The Anthropocene is a proposed term for the current geological earth era, in which humans are having a defining and irreversible impact on the planet’s biosphere, atmosphere and natural resources. The term was coined in 2000 by nobel prize winning biochemist Paul Crutzen and has since then been embraced by scholars from many different fields to explore the tensions between humans and nature. Are we losing control of our impact on the planet, or were we never in control in the first place? What does rethinking our relation with nature mean for the way we protect ecosystems or the way we produce our food? What are possible and desirable scenarios and actions for the future?
|Academic dates:||19 July - 6 August 2020|
|Housing dates:||18 July - 7 August 2020|
|Academic fee:||€ 1600 read more about what’s included|
|Credits:||6 European Credits|
|Who is this programme for?||For current university students (Bachelors and Masters) in the arts and social sciences with an interest in urban studies, ecology, sustainability, and design thinking.|
|Early application deadline:||1 February 2020|
|Regular application deadline:||1 April 2020|
*Housing prices are tentative and will be finalised by 1 February 2020.
Ecologists and nature conservationists alike have been sounding the alarm clock for some decades. Species and populations are vanishing with astonishing speed and habitat destruction is the number one reason for what some scientists are calling ‘the sixth mass extinction’. Monocrop agriculture, mining and urbanisation are considered among the main drivers for the ecological disaster we have entered.
From a social scientists point of view, the Anthropocene is highly value-laden. If humankind is changing nearly all aspects of nature (and itself), then what is nature and what is man-made? What does nature conservation mean, when everything that is ‘conserved’ was ‘made’ by humans in the first place? Is food natural food when in the production process plants have been manipulated? Above all, are we facing all our environmental challenges because mankind is interfering with natural processes, or are we simply not capable of intervening in the right way yet? We need to rethink our impact as humans on the planet.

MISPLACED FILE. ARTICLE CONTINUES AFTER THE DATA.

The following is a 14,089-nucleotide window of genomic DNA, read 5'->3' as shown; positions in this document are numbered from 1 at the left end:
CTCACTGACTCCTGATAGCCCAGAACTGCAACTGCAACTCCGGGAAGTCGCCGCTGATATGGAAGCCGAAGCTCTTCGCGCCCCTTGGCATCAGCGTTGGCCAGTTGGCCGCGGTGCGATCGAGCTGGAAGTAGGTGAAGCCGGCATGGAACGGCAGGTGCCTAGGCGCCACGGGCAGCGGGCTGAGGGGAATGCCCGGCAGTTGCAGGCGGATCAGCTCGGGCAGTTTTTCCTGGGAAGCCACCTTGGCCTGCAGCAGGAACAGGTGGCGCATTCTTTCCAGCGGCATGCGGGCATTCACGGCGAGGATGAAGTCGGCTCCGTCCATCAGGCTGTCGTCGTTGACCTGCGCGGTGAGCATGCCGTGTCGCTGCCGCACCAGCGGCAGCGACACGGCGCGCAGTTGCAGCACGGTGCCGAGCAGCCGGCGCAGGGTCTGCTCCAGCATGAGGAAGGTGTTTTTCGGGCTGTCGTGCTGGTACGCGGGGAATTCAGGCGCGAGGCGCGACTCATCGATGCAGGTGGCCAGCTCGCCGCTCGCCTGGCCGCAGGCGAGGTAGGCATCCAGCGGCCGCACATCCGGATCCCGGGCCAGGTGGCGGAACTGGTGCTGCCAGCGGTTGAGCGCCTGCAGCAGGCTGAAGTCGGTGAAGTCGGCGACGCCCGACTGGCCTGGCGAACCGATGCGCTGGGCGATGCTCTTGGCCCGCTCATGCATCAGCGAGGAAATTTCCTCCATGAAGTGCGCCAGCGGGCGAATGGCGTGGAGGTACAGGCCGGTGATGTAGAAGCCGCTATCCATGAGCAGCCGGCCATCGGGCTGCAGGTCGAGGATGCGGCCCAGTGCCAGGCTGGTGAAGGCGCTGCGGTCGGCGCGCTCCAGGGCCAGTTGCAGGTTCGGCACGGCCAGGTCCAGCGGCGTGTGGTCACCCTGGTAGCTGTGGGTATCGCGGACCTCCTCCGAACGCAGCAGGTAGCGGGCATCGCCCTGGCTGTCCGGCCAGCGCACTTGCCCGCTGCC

During this summer programme we will explore both theoretical perspectives on the Anthropocene from ecology and the social sciences, as well as practical projects that we visit during fieldtrips in and around Amsterdam. We will focus mainly on land-use for ecosystems as clear and visible cases of tensions between humans and nature.
Besides reading fundamental texts of influential scholars, we will make multiple field trips to state-of-the-art initiatives to see how the Anthropocene is ‘lived’ in and around Amsterdam. Doing so, we will try to make this highly theoretical debate as tangible as possible, and stimulate you to take a stand in the complex debates. After the course, you not only have an overview of the different theoretical perspectives, but more importantly you will acquire hands-on knowledge about possible and desirable scenarios and actions for the future.
After the course you will understand why some ecological measures are highly contested by some, and loved by others. But more importantly, you will understand your own perspectives better. And, hopefully, you will feel inspired to keep working on desirable scenarios for our future way of caring for the earth and ourselves.
|Studielast||6 EC, 3 weken|